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Saturday, March 29, 2014


Electronic communication systems help people work together by exchanging or sharing information in many different forms. New communication capabilities have changed the way many businesses operate by making it possible to do many things at a distance that previously required being present in a specific location. These tools are grouped into four general categories. Teleconferencing systems make it possible to hold same-time, different-place meetings. Messaging systems make it possible to transmit specific messages to specific individuals or groups of individuals. Groupware systems start with messaging but go further by facilitating access to documents and controlling team related workflow. Knowledge management systems facilitate the sharing of knowledge rather than just information. 


The use of electronic transmission to permit same-time, different-place meetings is called teleconferencing. We can think of a traditional telephone call as a minimal teleconference, but the term is normally applied to other options including audio conferencing, audio graphic conferencing, and video conferencing. 

The distinction between these approaches is related to the type of information that is shared. Audio conferencing is a single telephone call involving three or more people participating from at least two locations. If several people on the call are in the same office, they can all participate using a speakerphone, which includes a high-sensitivity microphone and a loudspeaker that can be heard by anyone in a room. Audio graphic conferencing is an extension of audio conferencing permitting dispersed participants to see pictures or graphical material at the same time. This is especially useful when the purpose of the meeting is to share information that is difficult to describe, organize, or visualize, such as a spreadsheet or model used to perform calculations under different assumptions. Video conferencing is an interactive meeting involving two or more groups of people who can see each other using television screens. The least expensive forms of video conferencing are tiny cameras and 4-inch screens add to telephones or separate video conferencing windows displayed on computer screens. In typical business video conferencing, remote participants appear on a television screen.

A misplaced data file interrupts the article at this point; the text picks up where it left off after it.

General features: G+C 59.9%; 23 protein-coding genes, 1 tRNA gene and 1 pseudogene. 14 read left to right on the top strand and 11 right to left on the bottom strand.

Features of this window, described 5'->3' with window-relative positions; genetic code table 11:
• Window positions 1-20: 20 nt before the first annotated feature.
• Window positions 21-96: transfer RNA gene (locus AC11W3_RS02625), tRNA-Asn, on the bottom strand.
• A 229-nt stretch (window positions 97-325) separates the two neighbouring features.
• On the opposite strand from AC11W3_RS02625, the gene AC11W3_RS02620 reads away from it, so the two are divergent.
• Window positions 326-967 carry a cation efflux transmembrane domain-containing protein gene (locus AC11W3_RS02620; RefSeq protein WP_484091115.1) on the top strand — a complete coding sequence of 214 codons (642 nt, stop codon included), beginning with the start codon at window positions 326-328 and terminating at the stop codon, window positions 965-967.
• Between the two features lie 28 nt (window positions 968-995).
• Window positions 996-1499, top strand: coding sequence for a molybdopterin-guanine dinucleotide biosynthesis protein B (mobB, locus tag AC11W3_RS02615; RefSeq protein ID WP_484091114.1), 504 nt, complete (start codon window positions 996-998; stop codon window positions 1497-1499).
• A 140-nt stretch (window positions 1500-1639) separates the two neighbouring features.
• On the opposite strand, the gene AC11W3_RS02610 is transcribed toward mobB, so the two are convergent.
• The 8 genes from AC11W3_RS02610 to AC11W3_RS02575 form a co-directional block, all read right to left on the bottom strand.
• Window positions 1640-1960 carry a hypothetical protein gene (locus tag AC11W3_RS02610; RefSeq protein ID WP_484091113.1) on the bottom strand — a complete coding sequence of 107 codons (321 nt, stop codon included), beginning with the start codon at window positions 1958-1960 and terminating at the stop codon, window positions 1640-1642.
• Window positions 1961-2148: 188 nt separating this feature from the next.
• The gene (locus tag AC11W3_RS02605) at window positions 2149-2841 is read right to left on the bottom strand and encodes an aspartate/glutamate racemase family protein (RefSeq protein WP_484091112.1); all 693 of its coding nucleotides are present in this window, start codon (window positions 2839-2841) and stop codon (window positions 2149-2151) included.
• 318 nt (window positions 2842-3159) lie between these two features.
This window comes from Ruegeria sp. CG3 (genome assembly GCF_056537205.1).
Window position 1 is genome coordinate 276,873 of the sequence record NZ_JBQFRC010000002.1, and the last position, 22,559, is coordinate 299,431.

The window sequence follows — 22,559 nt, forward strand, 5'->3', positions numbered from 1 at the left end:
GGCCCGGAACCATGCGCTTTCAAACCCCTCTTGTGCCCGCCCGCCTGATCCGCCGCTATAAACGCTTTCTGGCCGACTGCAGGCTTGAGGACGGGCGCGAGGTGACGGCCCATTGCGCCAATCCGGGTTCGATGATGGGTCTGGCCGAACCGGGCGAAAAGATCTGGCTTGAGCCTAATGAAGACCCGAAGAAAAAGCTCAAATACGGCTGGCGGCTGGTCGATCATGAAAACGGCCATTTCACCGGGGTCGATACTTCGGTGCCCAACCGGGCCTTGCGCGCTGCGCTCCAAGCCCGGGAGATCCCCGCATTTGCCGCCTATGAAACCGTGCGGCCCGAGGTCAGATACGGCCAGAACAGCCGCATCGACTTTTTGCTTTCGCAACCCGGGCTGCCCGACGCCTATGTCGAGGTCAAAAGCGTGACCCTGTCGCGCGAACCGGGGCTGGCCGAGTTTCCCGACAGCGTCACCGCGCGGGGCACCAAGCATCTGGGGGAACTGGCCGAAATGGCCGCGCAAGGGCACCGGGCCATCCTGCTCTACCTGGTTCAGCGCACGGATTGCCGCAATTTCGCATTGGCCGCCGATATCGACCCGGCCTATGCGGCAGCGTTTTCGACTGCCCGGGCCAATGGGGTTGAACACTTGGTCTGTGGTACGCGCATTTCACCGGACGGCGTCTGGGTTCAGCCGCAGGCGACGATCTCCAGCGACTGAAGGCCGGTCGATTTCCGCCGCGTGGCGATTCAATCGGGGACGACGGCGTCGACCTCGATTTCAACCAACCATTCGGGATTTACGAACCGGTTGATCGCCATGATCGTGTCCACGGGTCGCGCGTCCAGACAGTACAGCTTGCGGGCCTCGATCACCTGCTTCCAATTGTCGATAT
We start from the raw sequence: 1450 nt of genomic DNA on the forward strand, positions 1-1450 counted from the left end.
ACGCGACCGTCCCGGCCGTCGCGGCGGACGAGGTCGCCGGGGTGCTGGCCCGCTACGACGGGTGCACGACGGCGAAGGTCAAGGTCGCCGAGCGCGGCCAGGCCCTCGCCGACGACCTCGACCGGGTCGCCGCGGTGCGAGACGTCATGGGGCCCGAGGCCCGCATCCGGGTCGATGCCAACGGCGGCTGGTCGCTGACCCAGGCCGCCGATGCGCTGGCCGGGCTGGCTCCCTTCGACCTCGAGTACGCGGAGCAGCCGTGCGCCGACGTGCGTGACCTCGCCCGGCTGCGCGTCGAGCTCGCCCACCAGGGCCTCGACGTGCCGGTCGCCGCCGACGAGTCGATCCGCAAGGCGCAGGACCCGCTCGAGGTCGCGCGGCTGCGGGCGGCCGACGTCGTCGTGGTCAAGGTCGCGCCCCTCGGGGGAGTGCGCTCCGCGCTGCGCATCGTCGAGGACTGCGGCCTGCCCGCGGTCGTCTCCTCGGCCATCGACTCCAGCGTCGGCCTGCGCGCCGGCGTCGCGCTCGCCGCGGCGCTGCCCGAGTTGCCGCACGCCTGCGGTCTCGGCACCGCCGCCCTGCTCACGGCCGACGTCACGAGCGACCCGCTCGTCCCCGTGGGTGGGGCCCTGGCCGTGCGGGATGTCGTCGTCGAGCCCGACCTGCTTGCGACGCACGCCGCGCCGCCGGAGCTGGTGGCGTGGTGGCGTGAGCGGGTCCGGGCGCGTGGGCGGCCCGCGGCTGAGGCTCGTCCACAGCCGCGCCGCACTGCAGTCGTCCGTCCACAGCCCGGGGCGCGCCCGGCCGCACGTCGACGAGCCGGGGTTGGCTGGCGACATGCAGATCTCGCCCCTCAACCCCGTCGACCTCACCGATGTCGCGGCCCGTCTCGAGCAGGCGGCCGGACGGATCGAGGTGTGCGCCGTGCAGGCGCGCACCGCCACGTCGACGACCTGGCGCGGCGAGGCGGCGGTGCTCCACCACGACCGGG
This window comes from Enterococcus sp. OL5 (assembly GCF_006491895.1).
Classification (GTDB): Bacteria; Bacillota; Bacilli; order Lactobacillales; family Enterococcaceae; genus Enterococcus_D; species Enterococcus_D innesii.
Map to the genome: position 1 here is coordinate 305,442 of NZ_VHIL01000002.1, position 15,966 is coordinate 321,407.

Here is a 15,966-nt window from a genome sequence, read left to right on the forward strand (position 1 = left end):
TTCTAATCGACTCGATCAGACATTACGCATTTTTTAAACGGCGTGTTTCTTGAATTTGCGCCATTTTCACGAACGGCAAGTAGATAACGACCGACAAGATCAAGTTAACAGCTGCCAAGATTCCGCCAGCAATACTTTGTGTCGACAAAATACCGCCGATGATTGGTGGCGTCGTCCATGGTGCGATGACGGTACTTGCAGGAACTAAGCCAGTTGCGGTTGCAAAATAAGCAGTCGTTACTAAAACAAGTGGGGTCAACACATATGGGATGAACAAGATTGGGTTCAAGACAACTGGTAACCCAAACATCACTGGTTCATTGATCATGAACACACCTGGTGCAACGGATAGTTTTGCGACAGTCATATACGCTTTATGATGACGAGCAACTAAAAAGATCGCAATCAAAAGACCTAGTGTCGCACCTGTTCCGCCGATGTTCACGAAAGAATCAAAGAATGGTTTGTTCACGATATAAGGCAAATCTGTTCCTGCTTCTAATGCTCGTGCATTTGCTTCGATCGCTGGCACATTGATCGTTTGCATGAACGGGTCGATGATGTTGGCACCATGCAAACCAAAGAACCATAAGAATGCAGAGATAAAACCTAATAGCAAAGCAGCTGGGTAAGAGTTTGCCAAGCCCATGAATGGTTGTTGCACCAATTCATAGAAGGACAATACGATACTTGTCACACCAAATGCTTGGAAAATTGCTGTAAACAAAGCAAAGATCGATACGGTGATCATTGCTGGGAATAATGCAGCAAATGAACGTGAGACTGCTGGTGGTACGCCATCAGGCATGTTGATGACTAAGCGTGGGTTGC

Video conferencing simulates a face-to-face meeting without requiring unnecessary travel, which absorbs time and energy, not to speak of the cost of airplane and hotel bills. However, the effectiveness of videoconferences decreases if the participants lack a prior social bond. For example, doing sales calls via videoconference might seem tempting but might not foster the personal relationship needed to succeed in many sales situations. On the other hand, Citibank and other banks have begun to experiment with stripped-down branch offices that have no tellers but permit customers to open accounts by video conferencing with multilingual staffers in another state. 

Messaging Systems